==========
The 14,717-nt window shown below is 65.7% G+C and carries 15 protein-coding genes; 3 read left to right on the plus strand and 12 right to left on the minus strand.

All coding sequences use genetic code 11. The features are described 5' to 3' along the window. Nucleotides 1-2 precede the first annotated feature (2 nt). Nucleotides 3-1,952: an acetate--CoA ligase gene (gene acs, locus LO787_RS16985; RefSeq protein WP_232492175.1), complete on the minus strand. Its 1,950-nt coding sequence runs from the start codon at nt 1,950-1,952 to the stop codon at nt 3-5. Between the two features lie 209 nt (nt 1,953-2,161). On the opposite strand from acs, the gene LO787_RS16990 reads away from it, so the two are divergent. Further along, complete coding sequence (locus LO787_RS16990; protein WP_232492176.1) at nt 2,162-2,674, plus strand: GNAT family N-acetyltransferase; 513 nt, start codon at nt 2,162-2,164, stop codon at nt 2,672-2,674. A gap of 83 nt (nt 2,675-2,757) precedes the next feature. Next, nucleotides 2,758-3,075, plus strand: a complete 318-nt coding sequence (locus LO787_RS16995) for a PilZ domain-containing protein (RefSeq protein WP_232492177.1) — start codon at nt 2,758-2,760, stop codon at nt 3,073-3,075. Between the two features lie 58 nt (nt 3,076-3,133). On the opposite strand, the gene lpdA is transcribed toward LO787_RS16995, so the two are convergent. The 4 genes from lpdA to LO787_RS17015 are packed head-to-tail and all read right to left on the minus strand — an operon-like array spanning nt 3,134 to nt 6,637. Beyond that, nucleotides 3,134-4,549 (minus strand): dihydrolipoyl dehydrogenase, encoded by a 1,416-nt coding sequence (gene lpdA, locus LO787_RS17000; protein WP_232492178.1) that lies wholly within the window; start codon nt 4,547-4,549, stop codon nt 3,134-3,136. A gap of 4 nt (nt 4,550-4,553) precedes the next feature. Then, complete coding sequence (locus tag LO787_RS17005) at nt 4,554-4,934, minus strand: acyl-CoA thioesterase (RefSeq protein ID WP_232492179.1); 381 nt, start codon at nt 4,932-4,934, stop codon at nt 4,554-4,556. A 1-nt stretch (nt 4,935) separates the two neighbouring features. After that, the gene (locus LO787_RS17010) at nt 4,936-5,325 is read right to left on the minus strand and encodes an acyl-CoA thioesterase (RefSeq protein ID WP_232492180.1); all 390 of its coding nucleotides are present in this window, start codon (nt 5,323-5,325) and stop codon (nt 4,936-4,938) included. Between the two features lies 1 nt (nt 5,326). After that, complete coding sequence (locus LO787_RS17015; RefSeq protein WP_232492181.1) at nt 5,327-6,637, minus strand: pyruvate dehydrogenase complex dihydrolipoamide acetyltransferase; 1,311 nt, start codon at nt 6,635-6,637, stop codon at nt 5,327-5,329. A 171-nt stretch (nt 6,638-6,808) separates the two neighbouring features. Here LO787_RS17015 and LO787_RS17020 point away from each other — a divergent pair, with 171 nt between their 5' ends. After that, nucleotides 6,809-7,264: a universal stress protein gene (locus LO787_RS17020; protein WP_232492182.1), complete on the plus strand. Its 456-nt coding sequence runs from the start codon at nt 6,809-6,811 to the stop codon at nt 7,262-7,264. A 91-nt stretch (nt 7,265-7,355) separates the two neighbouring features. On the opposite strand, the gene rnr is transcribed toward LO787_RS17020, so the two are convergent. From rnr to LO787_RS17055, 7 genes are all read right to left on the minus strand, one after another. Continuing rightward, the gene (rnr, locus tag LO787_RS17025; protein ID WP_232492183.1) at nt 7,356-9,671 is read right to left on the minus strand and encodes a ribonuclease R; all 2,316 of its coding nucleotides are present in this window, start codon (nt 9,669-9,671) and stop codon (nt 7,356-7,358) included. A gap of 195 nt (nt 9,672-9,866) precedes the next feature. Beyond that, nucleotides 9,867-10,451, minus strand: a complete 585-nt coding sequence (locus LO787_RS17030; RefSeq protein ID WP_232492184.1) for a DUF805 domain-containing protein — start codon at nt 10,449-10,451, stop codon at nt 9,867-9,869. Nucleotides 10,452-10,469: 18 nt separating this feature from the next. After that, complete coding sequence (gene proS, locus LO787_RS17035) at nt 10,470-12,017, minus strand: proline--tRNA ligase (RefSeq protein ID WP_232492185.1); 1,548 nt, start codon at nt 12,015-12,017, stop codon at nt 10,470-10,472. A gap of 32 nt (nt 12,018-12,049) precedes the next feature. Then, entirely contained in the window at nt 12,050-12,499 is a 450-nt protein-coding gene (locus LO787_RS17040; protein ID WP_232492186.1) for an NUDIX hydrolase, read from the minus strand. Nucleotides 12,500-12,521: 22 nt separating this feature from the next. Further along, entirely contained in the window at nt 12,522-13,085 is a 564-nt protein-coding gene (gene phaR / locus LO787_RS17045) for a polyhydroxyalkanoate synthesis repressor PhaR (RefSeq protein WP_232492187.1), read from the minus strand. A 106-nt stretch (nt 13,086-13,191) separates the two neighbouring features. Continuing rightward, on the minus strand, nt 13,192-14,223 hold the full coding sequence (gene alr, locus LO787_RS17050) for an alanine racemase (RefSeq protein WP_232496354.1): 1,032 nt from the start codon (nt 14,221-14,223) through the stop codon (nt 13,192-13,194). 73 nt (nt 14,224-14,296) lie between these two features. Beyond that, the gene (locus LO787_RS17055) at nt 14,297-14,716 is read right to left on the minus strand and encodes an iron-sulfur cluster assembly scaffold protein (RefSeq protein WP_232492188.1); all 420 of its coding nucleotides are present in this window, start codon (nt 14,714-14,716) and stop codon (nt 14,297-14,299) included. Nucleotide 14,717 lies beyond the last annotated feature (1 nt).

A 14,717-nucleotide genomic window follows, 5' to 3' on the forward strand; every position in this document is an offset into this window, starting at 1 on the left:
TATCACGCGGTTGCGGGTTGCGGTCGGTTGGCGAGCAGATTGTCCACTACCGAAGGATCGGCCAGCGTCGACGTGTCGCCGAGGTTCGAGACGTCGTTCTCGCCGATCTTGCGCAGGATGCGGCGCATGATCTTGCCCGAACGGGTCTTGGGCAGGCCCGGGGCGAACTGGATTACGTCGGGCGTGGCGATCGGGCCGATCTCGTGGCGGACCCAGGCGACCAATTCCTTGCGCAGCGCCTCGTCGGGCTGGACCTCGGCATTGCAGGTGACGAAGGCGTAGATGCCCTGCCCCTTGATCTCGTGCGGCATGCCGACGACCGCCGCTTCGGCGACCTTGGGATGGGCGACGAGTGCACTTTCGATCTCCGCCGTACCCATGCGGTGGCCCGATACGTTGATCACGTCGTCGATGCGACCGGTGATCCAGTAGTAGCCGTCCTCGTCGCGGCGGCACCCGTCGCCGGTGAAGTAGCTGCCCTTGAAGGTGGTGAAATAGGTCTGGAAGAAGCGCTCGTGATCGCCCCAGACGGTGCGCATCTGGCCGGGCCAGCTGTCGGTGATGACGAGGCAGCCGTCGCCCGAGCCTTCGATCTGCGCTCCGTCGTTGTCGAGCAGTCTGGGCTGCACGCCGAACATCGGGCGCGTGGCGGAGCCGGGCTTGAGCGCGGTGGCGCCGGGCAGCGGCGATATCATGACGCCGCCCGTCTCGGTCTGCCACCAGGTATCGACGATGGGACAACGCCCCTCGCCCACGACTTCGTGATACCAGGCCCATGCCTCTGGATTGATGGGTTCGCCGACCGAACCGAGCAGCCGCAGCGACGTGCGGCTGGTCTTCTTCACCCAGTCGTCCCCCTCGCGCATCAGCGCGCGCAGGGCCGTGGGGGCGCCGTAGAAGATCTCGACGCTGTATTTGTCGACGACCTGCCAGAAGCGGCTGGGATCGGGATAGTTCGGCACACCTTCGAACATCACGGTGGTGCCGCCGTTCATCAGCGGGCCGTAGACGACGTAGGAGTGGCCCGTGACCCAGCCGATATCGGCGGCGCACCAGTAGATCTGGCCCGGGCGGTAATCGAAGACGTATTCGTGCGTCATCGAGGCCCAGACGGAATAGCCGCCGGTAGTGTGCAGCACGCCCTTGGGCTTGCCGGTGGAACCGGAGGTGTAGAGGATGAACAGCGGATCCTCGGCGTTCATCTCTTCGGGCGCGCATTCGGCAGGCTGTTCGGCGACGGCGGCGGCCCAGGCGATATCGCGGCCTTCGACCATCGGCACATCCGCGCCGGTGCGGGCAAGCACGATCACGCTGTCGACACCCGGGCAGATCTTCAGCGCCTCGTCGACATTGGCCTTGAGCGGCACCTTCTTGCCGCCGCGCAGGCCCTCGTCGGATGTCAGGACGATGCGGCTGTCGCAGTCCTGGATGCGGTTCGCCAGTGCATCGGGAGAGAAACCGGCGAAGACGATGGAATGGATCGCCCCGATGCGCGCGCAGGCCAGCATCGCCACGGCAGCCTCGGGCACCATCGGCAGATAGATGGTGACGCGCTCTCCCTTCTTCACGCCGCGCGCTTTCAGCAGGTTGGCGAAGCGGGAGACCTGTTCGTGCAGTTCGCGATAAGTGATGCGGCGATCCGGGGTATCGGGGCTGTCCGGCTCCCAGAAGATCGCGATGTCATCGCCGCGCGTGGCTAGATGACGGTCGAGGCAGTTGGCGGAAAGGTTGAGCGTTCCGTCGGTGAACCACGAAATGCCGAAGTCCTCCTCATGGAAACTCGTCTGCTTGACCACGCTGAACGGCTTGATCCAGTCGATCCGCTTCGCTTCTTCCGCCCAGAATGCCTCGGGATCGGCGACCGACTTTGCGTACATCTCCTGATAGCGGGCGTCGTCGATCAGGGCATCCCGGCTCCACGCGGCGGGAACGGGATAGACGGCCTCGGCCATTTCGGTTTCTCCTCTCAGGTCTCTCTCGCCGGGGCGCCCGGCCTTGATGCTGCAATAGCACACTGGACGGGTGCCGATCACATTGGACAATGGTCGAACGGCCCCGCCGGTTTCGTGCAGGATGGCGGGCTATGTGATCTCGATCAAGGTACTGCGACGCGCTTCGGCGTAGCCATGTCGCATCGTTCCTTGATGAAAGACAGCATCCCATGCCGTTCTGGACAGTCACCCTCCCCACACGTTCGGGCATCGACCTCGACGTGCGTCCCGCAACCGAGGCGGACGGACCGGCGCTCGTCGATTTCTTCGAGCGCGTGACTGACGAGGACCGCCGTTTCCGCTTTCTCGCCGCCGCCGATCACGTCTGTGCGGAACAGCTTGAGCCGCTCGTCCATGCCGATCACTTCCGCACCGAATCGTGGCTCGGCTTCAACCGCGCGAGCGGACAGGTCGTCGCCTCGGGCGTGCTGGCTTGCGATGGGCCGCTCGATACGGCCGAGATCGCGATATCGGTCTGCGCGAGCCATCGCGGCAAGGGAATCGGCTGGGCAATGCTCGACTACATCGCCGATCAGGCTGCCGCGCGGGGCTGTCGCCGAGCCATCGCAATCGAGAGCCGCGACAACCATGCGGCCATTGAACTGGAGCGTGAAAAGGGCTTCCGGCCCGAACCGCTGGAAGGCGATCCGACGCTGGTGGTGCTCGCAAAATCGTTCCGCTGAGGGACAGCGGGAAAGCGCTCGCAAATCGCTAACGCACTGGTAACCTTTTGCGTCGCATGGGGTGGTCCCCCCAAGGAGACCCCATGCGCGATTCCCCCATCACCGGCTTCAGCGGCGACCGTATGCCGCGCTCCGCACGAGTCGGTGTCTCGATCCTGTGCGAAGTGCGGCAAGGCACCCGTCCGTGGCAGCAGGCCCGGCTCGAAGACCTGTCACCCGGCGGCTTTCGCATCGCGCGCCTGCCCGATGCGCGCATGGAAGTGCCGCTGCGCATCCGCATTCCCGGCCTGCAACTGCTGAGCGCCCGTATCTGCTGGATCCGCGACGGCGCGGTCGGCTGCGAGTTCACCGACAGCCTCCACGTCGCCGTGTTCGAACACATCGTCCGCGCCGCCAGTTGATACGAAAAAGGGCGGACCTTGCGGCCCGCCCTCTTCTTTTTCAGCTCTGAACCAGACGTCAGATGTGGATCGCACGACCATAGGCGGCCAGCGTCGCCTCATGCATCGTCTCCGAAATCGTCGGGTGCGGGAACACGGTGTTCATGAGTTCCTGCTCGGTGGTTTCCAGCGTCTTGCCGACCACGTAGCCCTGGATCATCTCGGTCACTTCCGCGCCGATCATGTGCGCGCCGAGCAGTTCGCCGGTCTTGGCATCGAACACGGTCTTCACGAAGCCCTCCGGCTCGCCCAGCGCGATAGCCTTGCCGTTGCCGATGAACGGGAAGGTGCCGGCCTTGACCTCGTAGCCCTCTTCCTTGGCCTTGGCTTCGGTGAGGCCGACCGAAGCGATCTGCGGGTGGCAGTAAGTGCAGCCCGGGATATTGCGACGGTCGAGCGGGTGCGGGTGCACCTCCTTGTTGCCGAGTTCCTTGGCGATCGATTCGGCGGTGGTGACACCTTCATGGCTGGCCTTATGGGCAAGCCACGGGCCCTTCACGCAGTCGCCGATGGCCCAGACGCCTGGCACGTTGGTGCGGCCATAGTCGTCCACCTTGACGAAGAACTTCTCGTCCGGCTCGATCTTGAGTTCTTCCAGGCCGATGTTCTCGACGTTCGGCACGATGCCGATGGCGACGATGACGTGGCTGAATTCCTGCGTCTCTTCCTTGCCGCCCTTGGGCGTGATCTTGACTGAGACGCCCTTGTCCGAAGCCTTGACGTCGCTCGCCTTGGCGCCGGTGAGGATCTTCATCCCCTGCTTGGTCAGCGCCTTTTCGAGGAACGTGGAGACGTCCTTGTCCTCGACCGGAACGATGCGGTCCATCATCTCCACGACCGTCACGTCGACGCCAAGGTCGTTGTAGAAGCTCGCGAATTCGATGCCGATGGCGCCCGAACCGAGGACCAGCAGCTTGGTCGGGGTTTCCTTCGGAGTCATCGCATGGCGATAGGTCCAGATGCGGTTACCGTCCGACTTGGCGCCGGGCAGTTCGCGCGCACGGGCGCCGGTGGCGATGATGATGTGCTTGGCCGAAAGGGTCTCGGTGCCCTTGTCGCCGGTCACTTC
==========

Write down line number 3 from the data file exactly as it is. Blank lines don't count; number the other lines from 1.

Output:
A 14,717-nucleotide genomic window follows, 5' to 3' on the forward strand; every position in this document is an offset into this window, starting at 1 on the left: